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Duluthians survived ‘quiet destruction’ of vicious wind storm

News Tribune, July 8, 1999

Early Sunday afternoon, Duluthians Glenn Kreag, Barb Koth and their dog, Abby, stopped for lunch after crossing five portages to reach the shore of one of the Kekekabic Ponds in the Boundary Waters Canoe Area Wilderness.
It started to rain, and the sky turned greenish-yellow to the west. So the two campers propped their 17-foot canoe in a tree, crouched under it and ate peanut butter sandwiches and sardines.
“We were admiring the fury of it,’ Kreag said of the storm that whipped the water into a white froth.
All of a sudden, the wind grabbed the canoe and tossed it backward. Instinctively, Kreag held it down, fearing it would be lost in the rapidly accelerating winds.
Then they heard a cracking sound from the red pine that moments earlier had been a canoe prop.
“The tree is coming down,’ said Koth.
The tree hit the canoe, with Kreag under it, and threw both to the ground. Neither was hurt.
But the worst was yet to come.
“We have to get out of here!’ Kreag shouted, and both began to run, but in different directions.
Kreag, a 55-year-old extension educator for the University of Minnesota, spotted the root ball of a large, freshly uprooted tree.
At the same time, Koth scrambled into an open spot, but found no safety there. “I felt like I wasn’t going to stay on the ground . . . like possibly I was going to be lifted,’ she said of the winds.
Crouching under the root ball, Kreag shouted to Koth to join him. She dashed to the tree barefoot, having shed her shoes during lunch, and crawled beneath the roots. Abby, the 6-year-old black lab and greyhound mix, joined them.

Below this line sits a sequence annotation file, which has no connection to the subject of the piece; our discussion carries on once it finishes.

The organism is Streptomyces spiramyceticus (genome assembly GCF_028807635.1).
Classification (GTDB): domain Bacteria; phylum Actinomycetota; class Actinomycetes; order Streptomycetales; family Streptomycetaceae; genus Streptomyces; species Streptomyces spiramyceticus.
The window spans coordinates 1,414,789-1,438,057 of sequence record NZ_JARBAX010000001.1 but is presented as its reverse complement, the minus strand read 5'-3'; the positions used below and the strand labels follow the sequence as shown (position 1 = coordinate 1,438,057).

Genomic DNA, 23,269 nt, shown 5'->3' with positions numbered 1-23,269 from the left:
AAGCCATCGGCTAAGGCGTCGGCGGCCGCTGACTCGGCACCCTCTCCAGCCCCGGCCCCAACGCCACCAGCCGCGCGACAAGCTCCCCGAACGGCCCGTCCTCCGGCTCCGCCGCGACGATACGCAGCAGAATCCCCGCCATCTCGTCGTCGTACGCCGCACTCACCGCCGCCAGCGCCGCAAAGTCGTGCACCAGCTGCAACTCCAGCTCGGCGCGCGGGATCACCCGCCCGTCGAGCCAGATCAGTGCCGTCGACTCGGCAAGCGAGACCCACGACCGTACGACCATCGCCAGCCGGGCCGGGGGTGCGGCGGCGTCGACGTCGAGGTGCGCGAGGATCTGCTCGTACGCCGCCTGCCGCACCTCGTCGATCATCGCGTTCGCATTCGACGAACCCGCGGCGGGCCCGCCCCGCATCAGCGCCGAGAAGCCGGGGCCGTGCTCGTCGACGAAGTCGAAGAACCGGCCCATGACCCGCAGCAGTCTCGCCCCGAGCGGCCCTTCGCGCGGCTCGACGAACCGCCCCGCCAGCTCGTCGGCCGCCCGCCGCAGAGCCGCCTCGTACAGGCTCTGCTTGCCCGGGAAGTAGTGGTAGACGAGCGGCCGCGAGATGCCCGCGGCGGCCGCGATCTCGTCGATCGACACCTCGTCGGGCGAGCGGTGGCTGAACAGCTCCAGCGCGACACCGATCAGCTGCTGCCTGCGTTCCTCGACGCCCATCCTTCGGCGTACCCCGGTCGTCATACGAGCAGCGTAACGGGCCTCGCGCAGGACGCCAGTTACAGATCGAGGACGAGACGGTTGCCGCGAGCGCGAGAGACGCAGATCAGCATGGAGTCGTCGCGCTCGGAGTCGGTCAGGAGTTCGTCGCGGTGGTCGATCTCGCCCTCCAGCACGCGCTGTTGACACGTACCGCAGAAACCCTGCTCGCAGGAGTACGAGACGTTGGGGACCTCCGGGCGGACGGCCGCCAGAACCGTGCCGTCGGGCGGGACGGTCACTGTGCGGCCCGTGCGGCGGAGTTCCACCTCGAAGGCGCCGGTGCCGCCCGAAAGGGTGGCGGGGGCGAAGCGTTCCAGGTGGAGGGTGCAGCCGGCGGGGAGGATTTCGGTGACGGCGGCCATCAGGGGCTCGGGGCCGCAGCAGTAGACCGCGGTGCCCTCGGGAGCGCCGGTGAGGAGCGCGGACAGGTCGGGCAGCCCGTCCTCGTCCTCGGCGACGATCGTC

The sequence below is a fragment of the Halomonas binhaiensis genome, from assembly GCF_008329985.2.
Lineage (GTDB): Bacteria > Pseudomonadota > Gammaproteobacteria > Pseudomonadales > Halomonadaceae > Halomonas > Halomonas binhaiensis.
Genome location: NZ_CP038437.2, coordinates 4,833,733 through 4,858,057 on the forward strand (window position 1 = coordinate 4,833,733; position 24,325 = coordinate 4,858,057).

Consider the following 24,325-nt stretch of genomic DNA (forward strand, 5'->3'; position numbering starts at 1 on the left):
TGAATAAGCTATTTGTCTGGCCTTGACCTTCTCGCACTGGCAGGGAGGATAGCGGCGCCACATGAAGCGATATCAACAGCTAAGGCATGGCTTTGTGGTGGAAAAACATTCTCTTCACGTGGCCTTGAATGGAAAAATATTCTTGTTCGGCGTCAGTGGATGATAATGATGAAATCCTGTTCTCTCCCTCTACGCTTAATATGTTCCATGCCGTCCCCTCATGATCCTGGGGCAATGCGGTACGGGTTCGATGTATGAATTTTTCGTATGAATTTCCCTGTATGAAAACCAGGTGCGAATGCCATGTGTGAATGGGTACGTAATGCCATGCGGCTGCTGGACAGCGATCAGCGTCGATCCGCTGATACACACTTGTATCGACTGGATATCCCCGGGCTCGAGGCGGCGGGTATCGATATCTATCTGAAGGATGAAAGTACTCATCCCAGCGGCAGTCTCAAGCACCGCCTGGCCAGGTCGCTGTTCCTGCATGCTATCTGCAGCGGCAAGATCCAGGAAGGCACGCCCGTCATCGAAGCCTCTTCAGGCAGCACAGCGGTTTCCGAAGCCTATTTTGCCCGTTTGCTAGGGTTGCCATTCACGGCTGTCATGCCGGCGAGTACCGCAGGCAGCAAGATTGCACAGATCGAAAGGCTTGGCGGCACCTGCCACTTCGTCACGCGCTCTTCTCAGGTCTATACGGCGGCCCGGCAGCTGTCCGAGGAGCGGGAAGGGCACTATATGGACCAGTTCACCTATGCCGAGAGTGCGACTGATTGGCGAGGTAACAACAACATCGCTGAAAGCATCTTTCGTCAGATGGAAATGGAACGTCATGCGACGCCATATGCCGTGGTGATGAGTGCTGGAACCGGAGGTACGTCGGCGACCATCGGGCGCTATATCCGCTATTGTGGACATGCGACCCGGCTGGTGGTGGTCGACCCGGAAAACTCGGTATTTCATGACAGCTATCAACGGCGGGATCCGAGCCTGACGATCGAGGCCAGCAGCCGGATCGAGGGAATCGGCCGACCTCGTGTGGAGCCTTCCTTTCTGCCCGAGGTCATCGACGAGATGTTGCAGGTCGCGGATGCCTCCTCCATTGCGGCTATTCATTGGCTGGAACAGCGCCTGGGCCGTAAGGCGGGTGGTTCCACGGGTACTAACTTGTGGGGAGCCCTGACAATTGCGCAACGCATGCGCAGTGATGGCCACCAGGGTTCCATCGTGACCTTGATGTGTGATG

For the next 20 minutes or so, they and their dog watched as trees bent nearly to the ground, then snapped. It was a quiet sort of destruction, not what they would have imagined.
“It was not like it was huge crashing,’ Kreag said of the trees. “There was noise from the storm, but the trees bent over and over and over until they gave up. You could just see them going down.’
When it was over, the landscape had changed. Before the straight-line winds hit, Kreag and Koth stood in a majestic forest of pines, a classic canoe-country scene.
The aftermath reminded Koth, who once lived in Washington state, of the rows of downed trees after the Mount St. Helens volcanic eruption in 1980.
“It was so orderly and at the same time it was utter chaos,’ said Koth, a planner for the National Scenic Byways Resource Center. “I can see why they call them straight-line winds. It is picture-perfect straight-line trees all down in one direction.’

This photo from the US Forest Service brings you close to the storm's power.



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